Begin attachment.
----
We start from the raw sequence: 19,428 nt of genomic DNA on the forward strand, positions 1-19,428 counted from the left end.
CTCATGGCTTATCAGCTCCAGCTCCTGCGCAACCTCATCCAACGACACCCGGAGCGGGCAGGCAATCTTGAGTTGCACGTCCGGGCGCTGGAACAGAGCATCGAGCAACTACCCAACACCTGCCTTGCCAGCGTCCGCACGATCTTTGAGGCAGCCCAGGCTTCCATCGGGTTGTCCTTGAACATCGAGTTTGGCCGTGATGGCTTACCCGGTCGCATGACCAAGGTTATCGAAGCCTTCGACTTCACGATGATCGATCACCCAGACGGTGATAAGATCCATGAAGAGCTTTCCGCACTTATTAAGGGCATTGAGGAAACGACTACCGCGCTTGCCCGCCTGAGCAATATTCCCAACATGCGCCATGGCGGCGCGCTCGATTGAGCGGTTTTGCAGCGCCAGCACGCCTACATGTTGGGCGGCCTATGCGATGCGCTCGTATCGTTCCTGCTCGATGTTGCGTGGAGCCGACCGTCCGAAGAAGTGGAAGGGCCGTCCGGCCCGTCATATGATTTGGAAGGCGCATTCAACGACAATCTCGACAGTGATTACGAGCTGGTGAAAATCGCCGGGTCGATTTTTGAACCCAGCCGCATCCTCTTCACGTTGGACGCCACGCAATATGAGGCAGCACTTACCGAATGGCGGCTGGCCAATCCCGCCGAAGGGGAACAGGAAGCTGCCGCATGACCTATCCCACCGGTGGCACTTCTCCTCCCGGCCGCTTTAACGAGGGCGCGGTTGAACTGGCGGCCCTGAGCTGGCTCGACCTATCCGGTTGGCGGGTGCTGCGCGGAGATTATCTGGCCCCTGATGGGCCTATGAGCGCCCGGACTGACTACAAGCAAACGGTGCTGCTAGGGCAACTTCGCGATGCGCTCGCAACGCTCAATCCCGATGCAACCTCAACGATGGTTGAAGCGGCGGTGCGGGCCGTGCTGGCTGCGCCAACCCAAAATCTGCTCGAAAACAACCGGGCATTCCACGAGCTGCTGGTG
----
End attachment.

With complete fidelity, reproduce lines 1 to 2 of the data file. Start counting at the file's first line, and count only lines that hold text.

We start from the raw sequence: 19,428 nt of genomic DNA on the forward strand, positions 1-19,428 counted from the left end.
CTCATGGCTTATCAGCTCCAGCTCCTGCGCAACCTCATCCAACGACACCCGGAGCGGGCAGGCAATCTTGAGTTGCACGTCCGGGCGCTGGAACAGAGCATCGAGCAACTACCCAACACCTGCCTTGCCAGCGTCCGCACGATCTTTGAGGCAGCCCAGGCTTCCATCGGGTTGTCCTTGAACATCGAGTTTGGCCGTGATGGCTTACCCGGTCGCATGACCAAGGTTATCGAAGCCTTCGACTTCACGATGATCGATCACCCAGACGGTGATAAGATCCATGAAGAGCTTTCCGCACTTATTAAGGGCATTGAGGAAACGACTACCGCGCTTGCCCGCCTGAGCAATATTCCCAACATGCGCCATGGCGGCGCGCTCGATTGAGCGGTTTTGCAGCGCCAGCACGCCTACATGTTGGGCGGCCTATGCGATGCGCTCGTATCGTTCCTGCTCGATGTTGCGTGGAGCCGACCGTCCGAAGAAGTGGAAGGGCCGTCCGGCCCGTCATATGATTTGGAAGGCGCATTCAACGACAATCTCGACAGTGATTACGAGCTGGTGAAAATCGCCGGGTCGATTTTTGAACCCAGCCGCATCCTCTTCACGTTGGACGCCACGCAATATGAGGCAGCACTTACCGAATGGCGGCTGGCCAATCCCGCCGAAGGGGAACAGGAAGCTGCCGCATGACCTATCCCACCGGTGGCACTTCTCCTCCCGGCCGCTTTAACGAGGGCGCGGTTGAACTGGCGGCCCTGAGCTGGCTCGACCTATCCGGTTGGCGGGTGCTGCGCGGAGATTATCTGGCCCCTGATGGGCCTATGAGCGCCCGGACTGACTACAAGCAAACGGTGCTGCTAGGGCAACTTCGCGATGCGCTCGCAACGCTCAATCCCGATGCAACCTCAACGATGGTTGAAGCGGCGGTGCGGGCCGTGCTGGCTGCGCCAACCCAAAATCTGCTCGAAAACAACCGGGCATTCCACGAGCTGCTGGTG